Homily for the First Sunday of Lent, Year C (5 & 6/3/22)

posted 9 Mar 2022, 02:08 by Parish Office

If you thought that fasting on Ash Wednesday was difficult, spare a thought for Our Lord’s fast of forty days. It’s perhaps one of the understatements of the gospels where it says: “During that time he ate nothing and at the end he was hungry”. He was probably a bit more than just slightly hungry. Some have said that forty days is probably the maximum anyone can survive without any food. Unlike us, Jesus was free from Original Sin, and so His self-control would have been much better than our own, but even still, it wouldn’t have been plain sailing. And something to note is that these temptations come, not at the very beginning of the forty days, but at the end, when Christ would have been at his weakest.

The next thing to note is that He does not repel the tempter with natural ability alone. Each time He repels the temptation, He quotes Sacred Scripture. Firstly, He says, “Man does not live on bread alone”. We could complete the quote with “but … on every thing that comes from the mouth of God”. The temptation is to satisfy the flesh at the expense of manipulating God and religion to serve selfish interests.

The next temptation is rather interesting. We might think that people giving themselves over to the evil one in order to get greater power and influence is a more recent phenomenon. But this is the first century AD we are talking about. Satan has always been at work to try and get the honour that should be paid to God, to be paid to him instead, or if he can’t manage someone to go that far, then he tries to get the person to give that worship and honour to creatures, rather than to the creator. Looking around us, it seems he’s being rather successful at the moment. But things can change. Once again, this second time when Christ quotes Scripture, there is no discussion, no attempt to reach a compromise. It is straightforward rejection of what the devil offers: “You must worship the Lord your God, and serve him alone”.

So far, Christ has used Scripture to reject each temptation, so in the third temptation, the devil tries to use Scripture himself. He quotes today’s responsorial psalm, which speaks of God’s protection of those who serve the Lord faithfully. But, if you put the Lord to the test, you cease to serve God faithfully. You sin. So it would have been wrong for Christ to make a spectacle of Himself by throwing Himself off the parapet of the Temple. Once again, Our Lord uses the same technique, with no discussion. Instead,

simple statement of Scripture the way it is: “It has been said: You must not put the Lord your God to the test”.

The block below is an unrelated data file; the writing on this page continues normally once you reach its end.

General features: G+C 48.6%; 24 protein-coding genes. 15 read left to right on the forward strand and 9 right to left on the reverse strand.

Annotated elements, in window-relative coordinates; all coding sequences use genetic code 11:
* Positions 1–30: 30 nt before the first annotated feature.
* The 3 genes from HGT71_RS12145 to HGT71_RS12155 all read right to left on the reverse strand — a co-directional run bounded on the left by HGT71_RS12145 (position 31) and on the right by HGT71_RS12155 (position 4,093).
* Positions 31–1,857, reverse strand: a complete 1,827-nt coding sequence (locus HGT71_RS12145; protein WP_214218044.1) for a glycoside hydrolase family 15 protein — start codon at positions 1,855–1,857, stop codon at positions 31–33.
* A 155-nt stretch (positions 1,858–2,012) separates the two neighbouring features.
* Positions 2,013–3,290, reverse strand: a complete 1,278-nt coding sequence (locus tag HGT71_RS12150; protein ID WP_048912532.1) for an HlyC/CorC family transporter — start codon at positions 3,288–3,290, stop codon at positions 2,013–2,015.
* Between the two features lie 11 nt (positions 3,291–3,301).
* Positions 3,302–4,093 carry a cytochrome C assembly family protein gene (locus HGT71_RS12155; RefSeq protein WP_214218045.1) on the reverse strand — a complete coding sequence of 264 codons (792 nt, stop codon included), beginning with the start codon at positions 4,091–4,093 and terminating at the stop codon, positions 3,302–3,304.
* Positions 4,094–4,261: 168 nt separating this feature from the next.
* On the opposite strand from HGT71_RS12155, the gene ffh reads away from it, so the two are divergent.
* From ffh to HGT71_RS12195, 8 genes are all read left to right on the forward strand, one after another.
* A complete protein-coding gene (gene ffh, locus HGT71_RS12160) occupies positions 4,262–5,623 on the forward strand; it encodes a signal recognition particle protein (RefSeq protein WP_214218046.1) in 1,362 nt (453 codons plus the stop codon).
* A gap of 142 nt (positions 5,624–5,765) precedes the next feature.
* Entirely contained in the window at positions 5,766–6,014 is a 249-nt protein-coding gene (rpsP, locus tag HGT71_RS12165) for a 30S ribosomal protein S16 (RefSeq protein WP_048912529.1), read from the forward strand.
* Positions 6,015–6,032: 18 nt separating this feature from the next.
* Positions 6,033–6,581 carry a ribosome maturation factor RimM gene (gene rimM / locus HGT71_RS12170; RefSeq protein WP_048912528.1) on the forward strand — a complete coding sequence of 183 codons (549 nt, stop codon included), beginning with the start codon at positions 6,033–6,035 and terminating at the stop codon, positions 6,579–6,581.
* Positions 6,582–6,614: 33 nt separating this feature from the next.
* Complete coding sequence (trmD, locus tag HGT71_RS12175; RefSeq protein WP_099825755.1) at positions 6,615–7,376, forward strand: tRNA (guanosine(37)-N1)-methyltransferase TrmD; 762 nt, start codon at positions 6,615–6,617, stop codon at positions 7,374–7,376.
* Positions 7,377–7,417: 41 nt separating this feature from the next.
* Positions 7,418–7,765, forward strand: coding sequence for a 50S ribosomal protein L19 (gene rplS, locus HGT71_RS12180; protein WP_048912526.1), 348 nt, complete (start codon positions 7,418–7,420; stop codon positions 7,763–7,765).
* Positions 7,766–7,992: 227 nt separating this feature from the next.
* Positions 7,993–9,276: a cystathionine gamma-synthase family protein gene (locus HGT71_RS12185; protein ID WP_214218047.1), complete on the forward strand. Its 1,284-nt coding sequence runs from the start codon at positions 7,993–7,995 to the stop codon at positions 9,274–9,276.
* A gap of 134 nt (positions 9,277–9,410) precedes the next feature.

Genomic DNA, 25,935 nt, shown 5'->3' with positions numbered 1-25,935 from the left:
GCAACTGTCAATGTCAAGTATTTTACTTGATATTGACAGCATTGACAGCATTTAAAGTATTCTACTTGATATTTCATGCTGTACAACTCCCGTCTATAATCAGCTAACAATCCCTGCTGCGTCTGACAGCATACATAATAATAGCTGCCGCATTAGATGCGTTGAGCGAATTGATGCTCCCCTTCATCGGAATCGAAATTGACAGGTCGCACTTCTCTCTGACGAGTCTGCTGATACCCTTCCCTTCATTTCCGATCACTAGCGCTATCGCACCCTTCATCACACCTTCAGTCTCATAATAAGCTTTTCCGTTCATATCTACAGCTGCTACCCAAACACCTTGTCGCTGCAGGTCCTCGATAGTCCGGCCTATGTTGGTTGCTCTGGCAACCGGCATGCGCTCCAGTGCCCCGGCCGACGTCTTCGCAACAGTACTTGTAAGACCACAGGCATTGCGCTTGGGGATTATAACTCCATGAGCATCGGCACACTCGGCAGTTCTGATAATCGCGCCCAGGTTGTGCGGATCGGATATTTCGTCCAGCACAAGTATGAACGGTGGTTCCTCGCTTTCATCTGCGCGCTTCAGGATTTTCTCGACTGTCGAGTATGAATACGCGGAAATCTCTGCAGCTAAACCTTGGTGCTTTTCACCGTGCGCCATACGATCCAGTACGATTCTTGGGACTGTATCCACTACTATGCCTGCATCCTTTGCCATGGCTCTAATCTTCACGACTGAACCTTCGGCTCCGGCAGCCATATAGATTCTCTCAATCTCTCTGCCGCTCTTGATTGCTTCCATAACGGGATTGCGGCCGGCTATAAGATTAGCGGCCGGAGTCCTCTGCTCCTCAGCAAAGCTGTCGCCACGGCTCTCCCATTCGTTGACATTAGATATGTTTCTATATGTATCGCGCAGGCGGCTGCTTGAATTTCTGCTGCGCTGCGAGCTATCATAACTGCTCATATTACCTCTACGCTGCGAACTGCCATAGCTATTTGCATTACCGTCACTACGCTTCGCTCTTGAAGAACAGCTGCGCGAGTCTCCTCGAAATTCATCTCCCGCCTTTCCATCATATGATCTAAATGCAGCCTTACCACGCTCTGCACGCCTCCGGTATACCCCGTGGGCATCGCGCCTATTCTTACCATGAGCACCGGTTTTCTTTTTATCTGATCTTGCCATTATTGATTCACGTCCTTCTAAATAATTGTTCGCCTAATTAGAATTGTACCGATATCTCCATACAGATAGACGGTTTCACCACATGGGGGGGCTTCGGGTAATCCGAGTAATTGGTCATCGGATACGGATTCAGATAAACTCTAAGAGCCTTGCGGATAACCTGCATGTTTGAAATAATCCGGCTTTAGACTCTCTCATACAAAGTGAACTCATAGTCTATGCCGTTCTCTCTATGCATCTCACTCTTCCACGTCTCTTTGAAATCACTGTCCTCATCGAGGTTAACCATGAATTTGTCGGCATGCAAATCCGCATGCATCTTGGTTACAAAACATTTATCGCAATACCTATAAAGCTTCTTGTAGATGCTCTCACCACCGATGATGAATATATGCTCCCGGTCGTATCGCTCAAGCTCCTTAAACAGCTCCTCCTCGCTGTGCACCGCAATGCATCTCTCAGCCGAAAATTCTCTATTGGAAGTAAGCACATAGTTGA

“Having exhausted all these ways of tempting him, the devil left him…” With these three temptations, Our Lord was tempted at the very root of all temptations: the world, the flesh and the devil. The world: “throw yourself down”. Make a spectacle of yourself. The flesh: “tell this stone to turn into a loaf. The devil: “worship me, then, and it shall all be yours.” By conquering at the very root of all temptations, Christ defeated all temptations. Now we have to do the same.

If the example of Christ is anything to go by, we can’t achieve that by ourselves. Firstly, we are weak. Despite we have been baptised and Original Sin has been washed away, concupiscence still remains, that left- over weakness and distortion of our nature, which at times is inclined to sin. We can’t rely on our own willpower alone. Christ refuted the devil with Scripture. We need to be sure we know our faith, rather than a distorted version of it that says we can put God to the test. And lastly, we need to show gratitude. In the first reading, the person making the offering before God recounts all the good things God had done for the People of Israel up to that point in salvation history. “Here then I bring the first-fruits of the produce of the soil that you, Lord, have given me.” As we ease of out of the coronavirus restrictions, one of the things we are allowed to bring back is the offertory procession, in which we offer ourselves with the gifts that are brought up to the altar. We thank the Lord for all He has given us, and we metaphorically bow down in the sight of the Lord our God.

Lent has only just started. Will we make it all the way through, or will we stumble and fall? Our Lord is God and free from all Original Sin – we are not. We need His help. The devil is a reality, a perverted spirit, who tries to pervert others in their following of the Lord, and it’s no good trying to pretend he doesn’t exist. Christ shows us the way. And with Him, we can conquer.